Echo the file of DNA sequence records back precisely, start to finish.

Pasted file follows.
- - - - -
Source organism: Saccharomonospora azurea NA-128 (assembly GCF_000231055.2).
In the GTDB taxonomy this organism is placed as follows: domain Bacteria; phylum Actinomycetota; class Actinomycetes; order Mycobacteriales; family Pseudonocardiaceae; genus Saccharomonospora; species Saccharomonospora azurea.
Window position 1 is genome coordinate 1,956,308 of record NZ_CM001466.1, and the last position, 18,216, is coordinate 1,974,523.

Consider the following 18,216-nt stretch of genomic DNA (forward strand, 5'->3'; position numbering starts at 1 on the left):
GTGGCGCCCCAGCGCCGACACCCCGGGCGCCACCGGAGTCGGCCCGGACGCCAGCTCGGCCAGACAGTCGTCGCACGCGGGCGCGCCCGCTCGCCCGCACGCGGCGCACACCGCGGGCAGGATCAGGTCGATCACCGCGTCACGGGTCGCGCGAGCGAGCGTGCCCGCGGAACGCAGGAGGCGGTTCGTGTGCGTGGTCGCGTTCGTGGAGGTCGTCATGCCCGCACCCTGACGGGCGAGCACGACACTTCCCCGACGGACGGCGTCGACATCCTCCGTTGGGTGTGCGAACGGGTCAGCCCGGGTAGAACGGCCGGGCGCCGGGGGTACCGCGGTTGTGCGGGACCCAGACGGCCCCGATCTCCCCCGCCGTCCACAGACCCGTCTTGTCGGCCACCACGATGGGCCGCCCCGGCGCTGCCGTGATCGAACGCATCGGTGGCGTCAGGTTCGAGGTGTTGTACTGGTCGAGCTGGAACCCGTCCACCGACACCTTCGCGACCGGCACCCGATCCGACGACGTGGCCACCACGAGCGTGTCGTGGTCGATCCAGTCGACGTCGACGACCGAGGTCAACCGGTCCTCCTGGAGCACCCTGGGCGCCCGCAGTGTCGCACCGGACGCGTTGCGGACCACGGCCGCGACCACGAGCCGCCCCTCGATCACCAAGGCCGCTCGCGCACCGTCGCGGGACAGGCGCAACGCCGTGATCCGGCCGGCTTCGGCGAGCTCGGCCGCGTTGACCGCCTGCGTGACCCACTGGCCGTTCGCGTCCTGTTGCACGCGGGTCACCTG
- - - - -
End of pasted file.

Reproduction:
Source organism: Saccharomonospora azurea NA-128 (assembly GCF_000231055.2).
In the GTDB taxonomy this organism is placed as follows: domain Bacteria; phylum Actinomycetota; class Actinomycetes; order Mycobacteriales; family Pseudonocardiaceae; genus Saccharomonospora; species Saccharomonospora azurea.
Window position 1 is genome coordinate 1,956,308 of record NZ_CM001466.1, and the last position, 18,216, is coordinate 1,974,523.

Consider the following 18,216-nt stretch of genomic DNA (forward strand, 5'->3'; position numbering starts at 1 on the left):
GTGGCGCCCCAGCGCCGACACCCCGGGCGCCACCGGAGTCGGCCCGGACGCCAGCTCGGCCAGACAGTCGTCGCACGCGGGCGCGCCCGCTCGCCCGCACGCGGCGCACACCGCGGGCAGGATCAGGTCGATCACCGCGTCACGGGTCGCGCGAGCGAGCGTGCCCGCGGAACGCAGGAGGCGGTTCGTGTGCGTGGTCGCGTTCGTGGAGGTCGTCATGCCCGCACCCTGACGGGCGAGCACGACACTTCCCCGACGGACGGCGTCGACATCCTCCGTTGGGTGTGCGAACGGGTCAGCCCGGGTAGAACGGCCGGGCGCCGGGGGTACCGCGGTTGTGCGGGACCCAGACGGCCCCGATCTCCCCCGCCGTCCACAGACCCGTCTTGTCGGCCACCACGATGGGCCGCCCCGGCGCTGCCGTGATCGAACGCATCGGTGGCGTCAGGTTCGAGGTGTTGTACTGGTCGAGCTGGAACCCGTCCACCGACACCTTCGCGACCGGCACCCGATCCGACGACGTGGCCACCACGAGCGTGTCGTGGTCGATCCAGTCGACGTCGACGACCGAGGTCAACCGGTCCTCCTGGAGCACCCTGGGCGCCCGCAGTGTCGCACCGGACGCGTTGCGGACCACGGCCGCGACCACGAGCCGCCCCTCGATCACCAAGGCCGCTCGCGCACCGTCGCGGGACAGGCGCAACGCCGTGATCCGGCCGGCTTCGGCGAGCTCGGCCGCGTTGACCGCCTGCGTGACCCACTGGCCGTTCGCGTCCTGTTGCACGCGGGTCACCTG